My last blog post listed the usual sections of a research report (title, abstract, introduction, methods, results, & discussion/conclusion); and I illustrated the amazing things you can learn from only an article title!
This week? Abstracts. Abstracts are great; abstracts are not enough!
An abstract gives us only enough info to INaccurately apply the study findings to practice.
An abstract typically summarizes all the other sections of the article, such as the question the researcher wanted to answer, how the researcher collected data to answer it, and what that data showed. This is great when you are trying to get the general picture, but you should Never assume that the abstract tells you what you need to know.
Abstracts can mislead you IF you do not read the rest of the article. They are only a short 100-200 words and so they leave out key information. You may misunderstand study results if you read only the abstract. An abstract’s 33,000 foot level description of a study, cannot reveal the same things that can be revealed in the up-close & personal description of the full article.
So…what is the takeaway? Definitely read the abstract to get the general idea. Then read the full article beginning to end to get the full & beautiful picture of the study. Davies & Logan (2012) encourage us, Don’t give up reading the full article just because some parts of the study may be hard to understand. Just read and get what you can, then re-read the difficult-to-understand parts. Get some help with those PRN.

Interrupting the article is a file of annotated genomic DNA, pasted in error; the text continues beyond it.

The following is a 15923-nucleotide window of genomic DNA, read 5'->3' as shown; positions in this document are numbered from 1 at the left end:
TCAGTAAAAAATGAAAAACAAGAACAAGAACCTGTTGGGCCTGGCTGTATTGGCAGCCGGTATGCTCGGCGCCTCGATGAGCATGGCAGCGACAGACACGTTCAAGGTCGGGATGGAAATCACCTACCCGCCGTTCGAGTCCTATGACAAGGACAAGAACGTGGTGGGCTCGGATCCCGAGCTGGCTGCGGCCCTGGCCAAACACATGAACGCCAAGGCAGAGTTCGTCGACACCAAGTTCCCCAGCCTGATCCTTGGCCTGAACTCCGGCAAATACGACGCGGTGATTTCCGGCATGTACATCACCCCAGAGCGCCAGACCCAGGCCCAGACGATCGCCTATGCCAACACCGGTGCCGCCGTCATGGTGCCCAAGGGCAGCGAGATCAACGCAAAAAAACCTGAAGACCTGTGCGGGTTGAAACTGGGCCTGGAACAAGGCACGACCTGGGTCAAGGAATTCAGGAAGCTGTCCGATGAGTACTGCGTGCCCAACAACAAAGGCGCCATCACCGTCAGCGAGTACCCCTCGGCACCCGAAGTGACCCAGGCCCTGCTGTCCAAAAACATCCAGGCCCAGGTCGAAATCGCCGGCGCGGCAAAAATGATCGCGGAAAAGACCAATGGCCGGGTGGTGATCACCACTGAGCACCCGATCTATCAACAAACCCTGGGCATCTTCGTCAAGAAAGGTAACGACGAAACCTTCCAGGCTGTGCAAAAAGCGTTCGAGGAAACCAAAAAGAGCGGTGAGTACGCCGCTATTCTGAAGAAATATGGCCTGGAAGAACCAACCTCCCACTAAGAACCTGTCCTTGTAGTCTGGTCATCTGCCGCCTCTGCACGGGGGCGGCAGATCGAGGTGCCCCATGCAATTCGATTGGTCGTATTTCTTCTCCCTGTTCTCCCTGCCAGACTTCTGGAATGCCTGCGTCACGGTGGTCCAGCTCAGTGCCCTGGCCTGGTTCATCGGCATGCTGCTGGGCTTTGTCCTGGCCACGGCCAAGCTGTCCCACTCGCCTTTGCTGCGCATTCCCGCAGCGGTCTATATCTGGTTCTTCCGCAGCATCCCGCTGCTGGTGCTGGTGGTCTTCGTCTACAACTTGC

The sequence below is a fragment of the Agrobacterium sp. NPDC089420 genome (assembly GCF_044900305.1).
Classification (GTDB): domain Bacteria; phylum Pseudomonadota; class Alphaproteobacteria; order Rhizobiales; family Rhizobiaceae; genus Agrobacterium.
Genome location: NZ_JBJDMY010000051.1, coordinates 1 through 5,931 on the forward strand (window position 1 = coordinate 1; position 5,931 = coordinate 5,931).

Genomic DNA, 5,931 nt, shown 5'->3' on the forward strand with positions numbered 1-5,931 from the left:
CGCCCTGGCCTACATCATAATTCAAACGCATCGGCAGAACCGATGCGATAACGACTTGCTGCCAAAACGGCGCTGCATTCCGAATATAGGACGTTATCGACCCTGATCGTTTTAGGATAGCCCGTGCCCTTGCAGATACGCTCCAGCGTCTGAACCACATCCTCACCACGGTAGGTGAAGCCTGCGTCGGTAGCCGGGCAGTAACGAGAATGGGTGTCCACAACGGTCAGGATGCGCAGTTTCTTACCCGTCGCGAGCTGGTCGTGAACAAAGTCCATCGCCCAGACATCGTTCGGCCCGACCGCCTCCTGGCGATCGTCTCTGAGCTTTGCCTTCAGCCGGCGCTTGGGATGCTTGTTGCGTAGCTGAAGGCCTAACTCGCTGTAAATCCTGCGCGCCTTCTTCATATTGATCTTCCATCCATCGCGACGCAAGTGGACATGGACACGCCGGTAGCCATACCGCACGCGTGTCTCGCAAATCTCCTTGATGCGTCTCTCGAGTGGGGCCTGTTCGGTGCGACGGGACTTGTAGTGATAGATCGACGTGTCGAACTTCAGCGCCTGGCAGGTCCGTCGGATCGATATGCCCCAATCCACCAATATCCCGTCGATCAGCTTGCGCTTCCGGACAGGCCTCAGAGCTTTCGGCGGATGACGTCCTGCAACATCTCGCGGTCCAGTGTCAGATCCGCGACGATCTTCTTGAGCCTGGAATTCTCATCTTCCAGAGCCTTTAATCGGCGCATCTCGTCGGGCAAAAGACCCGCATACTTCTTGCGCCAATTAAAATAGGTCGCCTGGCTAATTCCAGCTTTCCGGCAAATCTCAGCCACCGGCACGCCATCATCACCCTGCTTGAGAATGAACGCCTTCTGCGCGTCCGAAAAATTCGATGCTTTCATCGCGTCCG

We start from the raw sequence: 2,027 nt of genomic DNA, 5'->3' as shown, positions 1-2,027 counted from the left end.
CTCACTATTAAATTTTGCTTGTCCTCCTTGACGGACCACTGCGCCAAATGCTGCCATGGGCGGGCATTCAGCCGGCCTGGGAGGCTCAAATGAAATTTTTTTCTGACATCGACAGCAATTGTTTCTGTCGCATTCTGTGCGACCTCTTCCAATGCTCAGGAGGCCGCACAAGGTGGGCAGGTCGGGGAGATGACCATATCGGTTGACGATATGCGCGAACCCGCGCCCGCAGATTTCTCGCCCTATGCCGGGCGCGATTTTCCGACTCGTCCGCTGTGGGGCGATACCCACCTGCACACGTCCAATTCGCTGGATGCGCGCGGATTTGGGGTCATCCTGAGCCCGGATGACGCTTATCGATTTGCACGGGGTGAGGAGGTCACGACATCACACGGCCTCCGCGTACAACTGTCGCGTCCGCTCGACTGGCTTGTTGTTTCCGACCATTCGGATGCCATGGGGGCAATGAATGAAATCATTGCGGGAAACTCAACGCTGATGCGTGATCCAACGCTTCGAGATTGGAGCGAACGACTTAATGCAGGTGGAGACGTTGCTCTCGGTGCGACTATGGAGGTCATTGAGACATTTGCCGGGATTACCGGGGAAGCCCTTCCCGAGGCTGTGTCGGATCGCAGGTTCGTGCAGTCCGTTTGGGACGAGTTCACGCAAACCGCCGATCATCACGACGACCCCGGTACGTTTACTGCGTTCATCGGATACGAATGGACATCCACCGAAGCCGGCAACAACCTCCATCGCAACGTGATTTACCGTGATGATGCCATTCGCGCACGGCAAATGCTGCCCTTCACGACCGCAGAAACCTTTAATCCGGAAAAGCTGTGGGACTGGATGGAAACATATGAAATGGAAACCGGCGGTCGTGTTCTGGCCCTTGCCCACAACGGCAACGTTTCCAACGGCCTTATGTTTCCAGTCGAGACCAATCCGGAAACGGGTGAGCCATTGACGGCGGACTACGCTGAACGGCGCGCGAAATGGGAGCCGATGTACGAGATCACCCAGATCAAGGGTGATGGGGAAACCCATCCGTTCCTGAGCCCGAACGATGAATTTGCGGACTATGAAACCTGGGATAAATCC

Critical thinking: What info is missing from the below abstract that you might want to know?
J Nurses Prof Dev. 2016 May-Jun;32(3):130-6. doi: 10.1097/NND.0000000000000227. Partnering to Promote Evidence-Based Practice in a Community Hospital: Implications for Nursing Professional Development Specialists. Highfield ME1, Collier A, Collins M, Crowley M.
ABSTRACT: Nursing professional development specialists working in community hospitals face significant barriers to evidence-based practice that academic medical centers do not. This article describes 7 years of a multifaceted, service academic partnership in a large, urban, community hospital. The partnership has strengthened the nursing professional development role in promoting evidence-based practice across the scope of practice and serves as a model for others.
More info on abstracts & other components of research articles? Check out Davies & Logan (2012) Reading Research published by Elsevier.